Dec 26

One More Night Of Tom Seaver …

Good morning. I hope you all enjoyed your Christmas and you got what you wanted or needed. If I had the power, I would have given you these things:

* One more summer like 1969, when the expectations weren’t high and your team captured the imagination of the City and the nation.

* An ownership group solvent and desirous of giving you the talent you deserve to cheer for.

* One more night of Tom Seaver going into that classic windup and stride, brushing his right knee to the mound and throwing a darting fastball on the corner, with Willie Mays swinging and missing with a mighty grunt.

* Shea Stadium rocking one more time, with the stands actually moving as the K’s mount up for Dwight Gooden.

* Darryl Strawberry uncoiling that mighty swing of his and ripping a majestic blast deep into the bullpen area. That is, if it misses the scoreboard.

* Another summer against the classic rivalries, the Cubs, the Cardinals, the Braves … and beating them.

* Mike Piazza whiplash swing, rifling a line drive deep into the night.

* The gritty play of Len Dykstra and Wally Backman, diving for balls and into bases, letting us know hustle is still in vogue.

* Keith Hernandez, creeping in from first to pounce on the bunt and nail the runner going to third.

* Johan Santana, healthy from April through October.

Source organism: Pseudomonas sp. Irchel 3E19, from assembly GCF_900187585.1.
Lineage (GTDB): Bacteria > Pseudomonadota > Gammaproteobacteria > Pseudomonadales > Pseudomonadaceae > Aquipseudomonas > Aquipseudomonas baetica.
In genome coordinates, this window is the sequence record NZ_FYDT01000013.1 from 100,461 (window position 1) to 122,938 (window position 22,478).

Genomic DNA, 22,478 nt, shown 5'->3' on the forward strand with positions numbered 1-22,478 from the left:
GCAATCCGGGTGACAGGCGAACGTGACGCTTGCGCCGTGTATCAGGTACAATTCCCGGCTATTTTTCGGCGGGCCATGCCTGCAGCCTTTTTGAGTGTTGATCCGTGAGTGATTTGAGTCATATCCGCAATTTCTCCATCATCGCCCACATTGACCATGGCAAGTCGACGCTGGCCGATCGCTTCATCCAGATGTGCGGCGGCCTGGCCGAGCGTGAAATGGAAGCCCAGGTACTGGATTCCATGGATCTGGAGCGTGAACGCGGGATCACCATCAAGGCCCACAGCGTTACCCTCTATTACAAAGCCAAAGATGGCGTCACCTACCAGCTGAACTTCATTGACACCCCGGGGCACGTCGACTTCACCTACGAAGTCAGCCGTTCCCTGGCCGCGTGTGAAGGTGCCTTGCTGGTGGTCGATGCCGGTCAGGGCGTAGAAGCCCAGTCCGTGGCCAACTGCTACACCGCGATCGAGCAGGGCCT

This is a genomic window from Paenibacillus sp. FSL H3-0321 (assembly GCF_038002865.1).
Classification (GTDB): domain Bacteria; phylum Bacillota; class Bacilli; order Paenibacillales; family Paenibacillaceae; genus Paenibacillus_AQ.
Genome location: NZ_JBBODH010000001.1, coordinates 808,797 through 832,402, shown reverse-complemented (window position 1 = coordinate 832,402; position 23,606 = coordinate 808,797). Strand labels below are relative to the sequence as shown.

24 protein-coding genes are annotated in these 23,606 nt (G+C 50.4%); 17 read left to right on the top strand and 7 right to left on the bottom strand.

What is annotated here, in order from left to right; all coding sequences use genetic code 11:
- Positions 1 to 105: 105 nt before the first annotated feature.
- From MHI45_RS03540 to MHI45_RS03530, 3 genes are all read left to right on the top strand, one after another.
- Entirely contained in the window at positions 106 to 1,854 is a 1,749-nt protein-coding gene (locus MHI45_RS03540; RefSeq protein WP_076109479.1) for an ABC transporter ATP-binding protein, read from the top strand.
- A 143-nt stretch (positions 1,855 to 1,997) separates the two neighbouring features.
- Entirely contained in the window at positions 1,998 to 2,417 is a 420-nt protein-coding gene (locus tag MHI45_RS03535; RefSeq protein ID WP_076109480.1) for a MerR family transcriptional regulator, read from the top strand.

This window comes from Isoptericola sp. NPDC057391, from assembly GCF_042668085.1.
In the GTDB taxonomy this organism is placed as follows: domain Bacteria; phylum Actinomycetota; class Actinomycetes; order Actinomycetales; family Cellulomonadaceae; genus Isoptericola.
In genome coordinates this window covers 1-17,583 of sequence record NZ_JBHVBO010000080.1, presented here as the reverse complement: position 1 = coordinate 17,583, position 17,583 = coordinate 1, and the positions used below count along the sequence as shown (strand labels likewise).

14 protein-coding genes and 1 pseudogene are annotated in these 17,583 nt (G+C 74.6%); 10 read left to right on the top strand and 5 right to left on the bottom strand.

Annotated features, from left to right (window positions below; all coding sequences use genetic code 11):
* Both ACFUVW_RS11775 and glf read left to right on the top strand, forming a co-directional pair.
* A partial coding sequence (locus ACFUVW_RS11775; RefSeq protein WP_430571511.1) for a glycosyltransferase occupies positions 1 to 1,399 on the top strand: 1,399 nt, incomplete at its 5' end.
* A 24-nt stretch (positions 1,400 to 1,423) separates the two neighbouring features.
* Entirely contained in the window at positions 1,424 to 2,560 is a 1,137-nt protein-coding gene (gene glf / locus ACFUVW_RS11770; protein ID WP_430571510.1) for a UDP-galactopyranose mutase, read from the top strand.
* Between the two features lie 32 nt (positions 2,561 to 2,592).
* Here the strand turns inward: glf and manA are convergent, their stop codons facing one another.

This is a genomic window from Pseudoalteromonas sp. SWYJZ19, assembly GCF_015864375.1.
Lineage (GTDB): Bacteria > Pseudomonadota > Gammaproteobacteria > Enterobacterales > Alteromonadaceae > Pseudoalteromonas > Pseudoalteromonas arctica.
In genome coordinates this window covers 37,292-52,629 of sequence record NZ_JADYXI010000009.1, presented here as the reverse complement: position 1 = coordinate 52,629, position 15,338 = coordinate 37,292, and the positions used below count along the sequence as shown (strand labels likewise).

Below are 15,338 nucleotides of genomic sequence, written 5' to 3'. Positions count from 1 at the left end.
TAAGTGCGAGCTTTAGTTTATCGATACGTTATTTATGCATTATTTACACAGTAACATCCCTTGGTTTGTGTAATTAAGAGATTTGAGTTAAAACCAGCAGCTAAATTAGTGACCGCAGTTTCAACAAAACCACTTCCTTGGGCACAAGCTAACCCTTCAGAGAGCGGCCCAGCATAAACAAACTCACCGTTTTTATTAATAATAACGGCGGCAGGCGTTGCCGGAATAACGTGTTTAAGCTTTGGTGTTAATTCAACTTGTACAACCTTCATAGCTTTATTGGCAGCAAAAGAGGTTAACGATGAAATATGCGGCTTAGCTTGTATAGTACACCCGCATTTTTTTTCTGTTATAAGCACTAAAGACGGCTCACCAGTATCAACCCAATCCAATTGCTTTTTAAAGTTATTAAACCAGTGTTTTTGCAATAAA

* Jerry Koosman dropping a slow curve in on the hands of Willie McCovey.

* Those hundreds of creative signs on Banner Day.

* Seeing the stars come in one more time: Mays, Sandy Koufax, Don Drysdale, Hank Aaron, Bob Gibson, Juan Marichal, Roberto Clemente, Pete Rose, Johnny Bench, Gaylord Perry, Ron Santo, Billy Williams, Ernie Banks, Richie Allen, Mike Schmidt, Willie Stargell, Fergie Jenkins, Dale Murphy and yes, Chipper Jones.

* Jose Reyes drilling a liner into the gap, striding around the bases and diving head first into third with a triple.

* Ed Kranepool holding on speedster Maury Wills at first.

* A Dave Kingman moonshot, without the complementary strikeout.

* Shea Stadium on a sunny, Sunday afternoon.

* Citi Field, full for once on a date other than Opening Day and against somebody other than the Yankees.

* Speaking of the Yankees, sweeping them during interleague play.

* Carlos Beltran running into the gap to chase down a line drive.

* A solid rotation of Ron Darling and Sid Fernandez.

* Randy Myers throwing smoke in the ninth.

* Billy Wagner doing the same.

* Jerry Grote blocking the plate.

* An October of magic, with J.C. Martin getting the call when he was struck running down the line … with Tommie Agee chasing down uncatchable fly balls and Donn Clendenon ripping home runs.

* A summer when the non-descript come through in the clutch: Ken Boswell and Al Weis; Ron Taylor and Don Cardwell.